By a Newsnet reporter
Peter de Vink, a veteran Midlothian Conservative councillor, has been deselected by the party after hosting a lunch for First Minister Alex Salmond at Edinburgh’s New Club, and saying independence is inevitable. Mr de Vink held the lunch so that the First Minister could be confronted by some of his critics, but after the event he was told by senior Conservatives that he could no longer be a candidate for the party.
Speaking to the Sunday Herald, Mr de Vink said that the Scottish Conservatives must become “more realistic” about independence, and develop a strategy for the party should Scotland vote for independence in the referendum. However he complained that instead the party leadership was attempting to shut down debate. He fiercely criticised party leader Ruth Davidson for being “so out of her depth, it’s just a laugh”.
Mr de Vink said: “Here’s the party that stands for independence of views, freedom of speech, freedom of action, and yet we are so intolerant when it comes to this. They look complete plonkers. They look so inept. Ruth Davidson, she is so out of her depth it’s just a laugh.”
Describing how he was driven out of the Conservatives, Mr de Vink wrote in the Sunday Herald:
“In the invitation to the lunch I said I had come to the conclusion that independence was actually a very attractive option for Scotland.
“Some people sent that to their friends in the higher ranks of the Tory party and they accused me of running with the hare and chasing with the hounds. I said, ‘Bollocks, this is a local election, nothing to do with independence’, but they said No. So I became a victim of the cabal … They said I have to be a unionist to be a Conservative, which I think is barking mad.
“The Tory party is painting itself in again by absolutely dismissing independence just as they dismissed devolution. Look at what a pathetic party it has become, with one member of parliament at Westminster. I call that pathetic … always hankering back to the past. Why not look to the future?”
The veteran Conservative says that the party is doomed to repeat the mistakes of the 80s and 90s, when they opposed any form of devolution, a strategy which resulted in their electoral annihilation in the Westminster General Election of 1997. Michael Forsyth, the Conservative Scottish Secretary who masterminded the party’s catastrophe, is a leading supporter of Scottish party leader Ruth Davidson.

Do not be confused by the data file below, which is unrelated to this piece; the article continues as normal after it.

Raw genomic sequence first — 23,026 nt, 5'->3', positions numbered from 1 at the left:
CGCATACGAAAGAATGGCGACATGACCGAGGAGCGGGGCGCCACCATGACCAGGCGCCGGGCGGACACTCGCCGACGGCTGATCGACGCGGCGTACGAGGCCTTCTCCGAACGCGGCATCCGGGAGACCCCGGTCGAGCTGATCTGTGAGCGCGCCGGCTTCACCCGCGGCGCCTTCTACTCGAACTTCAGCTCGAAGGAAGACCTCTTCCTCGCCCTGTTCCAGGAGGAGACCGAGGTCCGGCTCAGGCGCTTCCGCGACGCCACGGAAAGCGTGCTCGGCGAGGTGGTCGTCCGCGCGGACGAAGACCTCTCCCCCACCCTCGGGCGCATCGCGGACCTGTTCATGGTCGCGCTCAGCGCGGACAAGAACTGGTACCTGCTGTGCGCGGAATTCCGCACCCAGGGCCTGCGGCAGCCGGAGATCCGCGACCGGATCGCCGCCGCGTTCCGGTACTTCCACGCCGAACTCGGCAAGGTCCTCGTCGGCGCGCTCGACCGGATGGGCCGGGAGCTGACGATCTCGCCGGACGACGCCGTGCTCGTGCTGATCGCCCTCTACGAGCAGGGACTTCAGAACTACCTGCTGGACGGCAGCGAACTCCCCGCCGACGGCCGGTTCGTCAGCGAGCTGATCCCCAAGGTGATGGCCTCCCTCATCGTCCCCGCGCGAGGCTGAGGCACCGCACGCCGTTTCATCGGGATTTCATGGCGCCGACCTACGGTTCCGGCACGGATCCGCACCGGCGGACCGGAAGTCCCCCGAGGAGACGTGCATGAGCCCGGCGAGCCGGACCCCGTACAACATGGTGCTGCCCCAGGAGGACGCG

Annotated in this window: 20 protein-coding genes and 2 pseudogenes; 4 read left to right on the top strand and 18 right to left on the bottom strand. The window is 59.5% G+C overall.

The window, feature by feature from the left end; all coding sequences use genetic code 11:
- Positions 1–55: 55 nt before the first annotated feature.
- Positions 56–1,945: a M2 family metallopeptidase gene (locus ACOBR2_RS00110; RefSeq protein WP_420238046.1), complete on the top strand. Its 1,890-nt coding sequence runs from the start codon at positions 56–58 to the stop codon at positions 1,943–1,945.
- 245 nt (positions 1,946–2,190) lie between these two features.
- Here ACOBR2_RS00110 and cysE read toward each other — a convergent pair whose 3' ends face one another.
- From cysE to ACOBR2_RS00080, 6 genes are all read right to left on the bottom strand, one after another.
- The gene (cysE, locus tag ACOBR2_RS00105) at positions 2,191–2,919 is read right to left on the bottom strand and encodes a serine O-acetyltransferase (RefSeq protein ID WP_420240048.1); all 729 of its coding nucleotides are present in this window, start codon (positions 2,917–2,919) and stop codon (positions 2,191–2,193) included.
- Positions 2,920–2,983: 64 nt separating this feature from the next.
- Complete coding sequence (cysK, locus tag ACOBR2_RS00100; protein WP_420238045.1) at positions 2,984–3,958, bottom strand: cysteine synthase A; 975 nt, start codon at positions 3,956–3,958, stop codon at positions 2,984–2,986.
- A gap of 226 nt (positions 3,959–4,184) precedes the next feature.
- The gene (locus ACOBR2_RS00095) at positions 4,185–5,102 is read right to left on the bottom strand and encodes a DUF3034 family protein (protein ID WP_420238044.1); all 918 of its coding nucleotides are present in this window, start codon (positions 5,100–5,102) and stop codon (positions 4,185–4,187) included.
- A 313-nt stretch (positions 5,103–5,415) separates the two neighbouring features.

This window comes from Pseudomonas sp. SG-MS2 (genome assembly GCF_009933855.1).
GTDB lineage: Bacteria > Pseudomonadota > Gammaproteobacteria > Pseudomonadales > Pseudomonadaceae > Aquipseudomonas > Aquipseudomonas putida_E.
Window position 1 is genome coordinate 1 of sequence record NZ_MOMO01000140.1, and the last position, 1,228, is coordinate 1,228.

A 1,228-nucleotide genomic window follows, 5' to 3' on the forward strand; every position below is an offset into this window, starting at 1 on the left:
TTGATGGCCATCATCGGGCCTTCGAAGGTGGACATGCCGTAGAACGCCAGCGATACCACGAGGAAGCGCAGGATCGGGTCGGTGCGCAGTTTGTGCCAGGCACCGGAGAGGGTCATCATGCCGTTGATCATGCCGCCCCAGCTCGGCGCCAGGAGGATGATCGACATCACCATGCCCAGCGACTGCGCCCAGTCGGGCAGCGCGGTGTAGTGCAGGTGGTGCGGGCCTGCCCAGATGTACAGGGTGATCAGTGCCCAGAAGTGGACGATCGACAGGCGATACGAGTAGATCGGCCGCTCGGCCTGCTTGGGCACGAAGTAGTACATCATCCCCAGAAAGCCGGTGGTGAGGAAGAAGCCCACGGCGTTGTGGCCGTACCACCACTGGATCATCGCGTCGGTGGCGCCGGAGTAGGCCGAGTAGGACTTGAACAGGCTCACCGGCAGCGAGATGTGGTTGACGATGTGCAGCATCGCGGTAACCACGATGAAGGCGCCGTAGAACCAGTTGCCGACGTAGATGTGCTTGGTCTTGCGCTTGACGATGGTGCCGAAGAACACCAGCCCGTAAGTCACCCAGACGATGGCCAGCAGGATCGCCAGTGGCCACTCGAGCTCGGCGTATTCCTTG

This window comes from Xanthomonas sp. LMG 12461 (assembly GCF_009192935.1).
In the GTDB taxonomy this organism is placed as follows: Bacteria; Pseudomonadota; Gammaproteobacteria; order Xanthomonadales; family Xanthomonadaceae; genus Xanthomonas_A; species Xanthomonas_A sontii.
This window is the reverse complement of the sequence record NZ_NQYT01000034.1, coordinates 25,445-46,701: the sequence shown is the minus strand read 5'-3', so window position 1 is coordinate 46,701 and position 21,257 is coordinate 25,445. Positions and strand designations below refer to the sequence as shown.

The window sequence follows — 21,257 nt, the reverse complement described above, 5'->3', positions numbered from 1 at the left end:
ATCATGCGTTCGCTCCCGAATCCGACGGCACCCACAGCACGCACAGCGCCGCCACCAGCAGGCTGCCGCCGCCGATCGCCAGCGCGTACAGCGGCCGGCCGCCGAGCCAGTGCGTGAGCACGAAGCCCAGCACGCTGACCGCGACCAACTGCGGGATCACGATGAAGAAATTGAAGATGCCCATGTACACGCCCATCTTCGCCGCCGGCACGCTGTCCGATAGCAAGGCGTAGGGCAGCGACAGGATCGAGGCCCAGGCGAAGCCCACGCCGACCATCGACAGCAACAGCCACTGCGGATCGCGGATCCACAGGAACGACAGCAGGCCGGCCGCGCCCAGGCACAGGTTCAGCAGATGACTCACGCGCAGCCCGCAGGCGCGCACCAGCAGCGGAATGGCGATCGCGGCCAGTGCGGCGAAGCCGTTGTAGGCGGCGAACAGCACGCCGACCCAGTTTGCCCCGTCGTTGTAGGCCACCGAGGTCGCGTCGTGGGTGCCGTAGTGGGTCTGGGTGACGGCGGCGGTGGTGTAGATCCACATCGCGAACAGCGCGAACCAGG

Writing in the Sunday Herald, Mr de Vink said: “I fear we are once again harking back to the old days where we draw a line in the sand on Scotland’s constitutional journey.
“The negative arguments of the current leadership will cause more Scots to support independence rather than vote against it, while leaving the party condemned to the pages of history.”
In 1988, Mr de Vink was a co-founder of the Tory party’s Scottish Business Group and has raised thousands of pounds for the party. However he now says he regrets raising so much cash for the party, saying he “hated to think about it”.
Mr de Vink said he was going public in order to launch his campaign as an independent candidate for Midlothian council, and to send a message to the Conservative party, saying:
“I am almost convinced beyond reasonable doubt that we will have independence and when it comes then we are going to have missed the boat. That’s my message.”
Responding to Mr de Vink’s comments, SNP MSP Kenneth Gibson said:
“This is yet more misery for Ruth Davidson as even a stalwart of her party has admitted he believes ‘the negative arguments of the current leadership will cause more Scots to support independence’.
“Peter de Vink also said this stance will leave the ‘party condemned to history’ – and described Ms Davidson as ‘so out of her depth’.
“It is disappointing to hear Ruth Davidson is presiding over a party that when a candidate, who has been faithful to the Tories since the 1970s, shows a difference of opinion, in this case supporting an independent Scotland, he is dismissed.
“Instead of taking this dismissive attitude, Ms Davidson should listen to Mr de Vink when he says an independent Scotland is ‘a very attractive option’ and get behind the growing support for Scotland to stand on its own two feet.
“News of this dismissal is the last thing the Scottish Tories needed – especially after Ms Davidson’s very short and uninspiring speech yesterday in which she failed to offer any new positive vision for our country.”